Steve Mnuchin talked up the government’s flagship small business rescue vehicle on Tuesday, as the Senate cleared $484 billion in additional funding for virus relief.
Of the total, $320 billion will go to top up the Paycheck Protection Program (PPP), which ran out of money last week, as business owners thronged web portals and banks to apply for $349 billion in forgivable loans.
Over 1 million companies with fewer than 10 workers received funding, Mnuchin said, in an effort to deflect criticism centered around the fact that some large, publicly traded firms tapped the program for tens of millions. In the most high profile example, Shake Shack agreed to return a $10 million loan it received.
Read more: Shake Shack Tycoon Says You Can Have Your $10 Million Back
“There have been some big businesses that have taken these loans”, Mnuchin said Tuesday afternoon, during the daily coronavirus briefing. “I was pleased to see that Shake Shack returned the money”.
Mnuchin went on to say he plans to release some “FAQs” on this issue. “The intent of this money was not for big public companies that have access to capital”. Shake Shack, you’re reminded, tapped the market for $150 million late last week.
The PPP, Mnuchin said, has saved more than 30 million jobs.
I would note that while there has been quite a bit of criticism around the extent to which large firms (like Shake Shack and Potbelly) have participated in the program, and while it most assuredly is a shame that it took Congress as long as it did to come to a compromise on releasing more funding, the rollout of PPP could have gone far, far worse. If you recall, Mnuchin essentially demanded that banks navigate impossibly choppy legal and logistical waters in order to launch the program without delay. All things considered, this has gone – dare I say it? – some semblance of “well”.
Trump said he plans to ask larger companies to return any emergency funding. You can expect some amusing tweets on that, especially if any of the companies in question are already on the president’s radar for any reason.
The balance of the new money – i.e., the difference between the $484 billion headline figure mentioned above and the $320 billion that will be allocated to the PPP – will go to hospitals and for testing, as expected in the compromise between Democrats and Mitch McConnell.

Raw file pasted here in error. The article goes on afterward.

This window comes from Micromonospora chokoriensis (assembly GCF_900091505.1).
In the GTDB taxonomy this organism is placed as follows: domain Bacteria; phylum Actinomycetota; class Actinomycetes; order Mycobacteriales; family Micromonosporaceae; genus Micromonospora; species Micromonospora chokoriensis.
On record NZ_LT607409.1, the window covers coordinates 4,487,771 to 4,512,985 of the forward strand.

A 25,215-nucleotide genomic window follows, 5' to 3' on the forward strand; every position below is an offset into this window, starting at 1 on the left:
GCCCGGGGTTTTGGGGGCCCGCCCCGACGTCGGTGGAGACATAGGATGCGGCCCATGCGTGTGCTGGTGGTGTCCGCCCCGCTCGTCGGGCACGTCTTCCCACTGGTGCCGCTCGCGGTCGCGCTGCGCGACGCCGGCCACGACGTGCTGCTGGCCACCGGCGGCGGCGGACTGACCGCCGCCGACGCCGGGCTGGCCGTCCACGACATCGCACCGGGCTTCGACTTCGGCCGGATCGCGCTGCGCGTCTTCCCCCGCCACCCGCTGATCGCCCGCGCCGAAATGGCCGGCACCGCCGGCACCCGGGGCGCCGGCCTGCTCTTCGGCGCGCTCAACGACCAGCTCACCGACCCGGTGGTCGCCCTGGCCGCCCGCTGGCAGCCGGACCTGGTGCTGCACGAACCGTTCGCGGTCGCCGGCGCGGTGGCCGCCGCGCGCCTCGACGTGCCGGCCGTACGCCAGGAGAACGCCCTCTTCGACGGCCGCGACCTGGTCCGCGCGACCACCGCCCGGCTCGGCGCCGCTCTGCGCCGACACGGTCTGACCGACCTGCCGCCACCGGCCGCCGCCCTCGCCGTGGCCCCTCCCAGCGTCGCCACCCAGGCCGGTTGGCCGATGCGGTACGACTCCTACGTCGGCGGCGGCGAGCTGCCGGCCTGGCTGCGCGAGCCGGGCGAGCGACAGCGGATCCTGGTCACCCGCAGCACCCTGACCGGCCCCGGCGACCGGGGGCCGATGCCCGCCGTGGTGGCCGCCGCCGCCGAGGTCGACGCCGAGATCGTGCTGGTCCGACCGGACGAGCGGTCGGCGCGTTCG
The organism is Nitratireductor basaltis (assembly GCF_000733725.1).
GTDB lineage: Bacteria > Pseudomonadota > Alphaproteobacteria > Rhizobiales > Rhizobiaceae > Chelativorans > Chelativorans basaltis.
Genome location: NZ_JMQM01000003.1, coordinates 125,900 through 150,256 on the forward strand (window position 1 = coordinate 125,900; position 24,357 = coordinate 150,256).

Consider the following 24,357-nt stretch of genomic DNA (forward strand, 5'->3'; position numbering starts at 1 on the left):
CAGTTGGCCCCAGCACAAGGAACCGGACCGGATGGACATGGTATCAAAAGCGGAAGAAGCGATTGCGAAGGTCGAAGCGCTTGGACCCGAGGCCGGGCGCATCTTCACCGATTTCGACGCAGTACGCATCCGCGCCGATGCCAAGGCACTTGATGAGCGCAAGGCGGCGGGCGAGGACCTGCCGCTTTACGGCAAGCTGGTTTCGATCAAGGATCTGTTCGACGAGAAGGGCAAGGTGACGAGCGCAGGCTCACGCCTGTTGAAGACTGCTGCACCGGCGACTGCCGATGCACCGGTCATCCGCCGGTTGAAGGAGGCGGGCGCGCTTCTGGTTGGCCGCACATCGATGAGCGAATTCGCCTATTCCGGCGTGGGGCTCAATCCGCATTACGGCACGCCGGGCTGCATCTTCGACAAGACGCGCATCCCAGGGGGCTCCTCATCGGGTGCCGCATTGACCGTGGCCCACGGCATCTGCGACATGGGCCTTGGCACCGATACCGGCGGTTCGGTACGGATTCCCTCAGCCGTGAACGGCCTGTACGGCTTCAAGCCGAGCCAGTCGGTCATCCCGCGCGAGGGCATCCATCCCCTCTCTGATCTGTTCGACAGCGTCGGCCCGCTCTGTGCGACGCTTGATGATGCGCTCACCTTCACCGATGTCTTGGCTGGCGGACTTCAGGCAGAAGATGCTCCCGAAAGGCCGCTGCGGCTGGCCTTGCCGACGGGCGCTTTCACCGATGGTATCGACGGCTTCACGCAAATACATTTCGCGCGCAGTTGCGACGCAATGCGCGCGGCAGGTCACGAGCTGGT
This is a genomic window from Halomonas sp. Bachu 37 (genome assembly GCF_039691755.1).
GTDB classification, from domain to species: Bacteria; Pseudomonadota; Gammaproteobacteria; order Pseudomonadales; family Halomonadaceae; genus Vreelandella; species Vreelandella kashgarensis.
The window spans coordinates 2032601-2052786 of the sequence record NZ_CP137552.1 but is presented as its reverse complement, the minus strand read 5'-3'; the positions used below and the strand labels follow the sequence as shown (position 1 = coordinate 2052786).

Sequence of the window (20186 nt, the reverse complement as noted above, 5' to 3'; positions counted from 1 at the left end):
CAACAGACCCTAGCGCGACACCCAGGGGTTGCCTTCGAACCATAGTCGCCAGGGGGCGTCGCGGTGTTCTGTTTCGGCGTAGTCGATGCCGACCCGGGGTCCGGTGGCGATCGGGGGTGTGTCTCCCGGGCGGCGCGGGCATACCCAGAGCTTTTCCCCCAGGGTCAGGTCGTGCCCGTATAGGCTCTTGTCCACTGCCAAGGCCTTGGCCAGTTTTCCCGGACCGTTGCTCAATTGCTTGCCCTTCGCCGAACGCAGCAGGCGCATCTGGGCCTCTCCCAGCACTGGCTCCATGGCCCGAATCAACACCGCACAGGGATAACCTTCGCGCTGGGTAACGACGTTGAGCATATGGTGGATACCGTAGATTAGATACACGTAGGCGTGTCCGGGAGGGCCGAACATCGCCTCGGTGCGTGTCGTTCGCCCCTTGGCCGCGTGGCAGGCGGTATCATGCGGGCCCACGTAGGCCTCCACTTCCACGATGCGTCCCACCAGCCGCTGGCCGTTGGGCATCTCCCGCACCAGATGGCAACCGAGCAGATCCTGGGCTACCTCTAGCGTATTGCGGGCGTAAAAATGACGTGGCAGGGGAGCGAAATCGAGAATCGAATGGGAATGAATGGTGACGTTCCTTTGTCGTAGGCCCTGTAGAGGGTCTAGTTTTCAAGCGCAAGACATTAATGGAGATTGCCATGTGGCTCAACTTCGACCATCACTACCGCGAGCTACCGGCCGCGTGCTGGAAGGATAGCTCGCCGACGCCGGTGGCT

“The hard work of negotiation paid off”, Chuck Schumer remarked, adding that “this legislation is significantly better” than McConnell’s original proposal. He reiterated the “phase four” virus relief bill should focus on assisting state and local governments and providing hazard pay for those workers who are most at risk. Why that needs to wait (i.e., why Republicans decided not to clear that money now) is anyone’s guess.
At the same press briefing, Trump was naturally asked about his decision to ban immigration for 60 days. The order is being written today and may be signed tomorrow, he mused. It will only apply to those seeking permanent residency and he promised “the farmers will not be affected by this at all”.
A draft version circulating on Tuesday showed the administration intends to exempt those looking for work in “food production and directly helping to protect the supply chain”. Here’s an additional passage from the draft:
I have determined that we cannot jump start the domestic economy if Americans are forced to compete against an artificially enlarged labor pool caused by the introduction of foreign workers. I have determined that the entry of most aliens as permanent or temporary workers in the immediate term would have adverse impacts on the national interest.
“By pausing immigration, we’ll help put unemployed Americans first in line for jobs as America reopens”, Trump explained. “It would be wrong and unjust for Americans laid off by the virus to be replaced with new immigrant labor flown in from abroad”.
3 thoughts on “New Money, No Immigration.”
There are more than a few of us out here who think Mnuchin is the only credible figure in this administration.
NB: The Fed is by design and law an independent agency.
We are on very shaky footing. Or is that shady?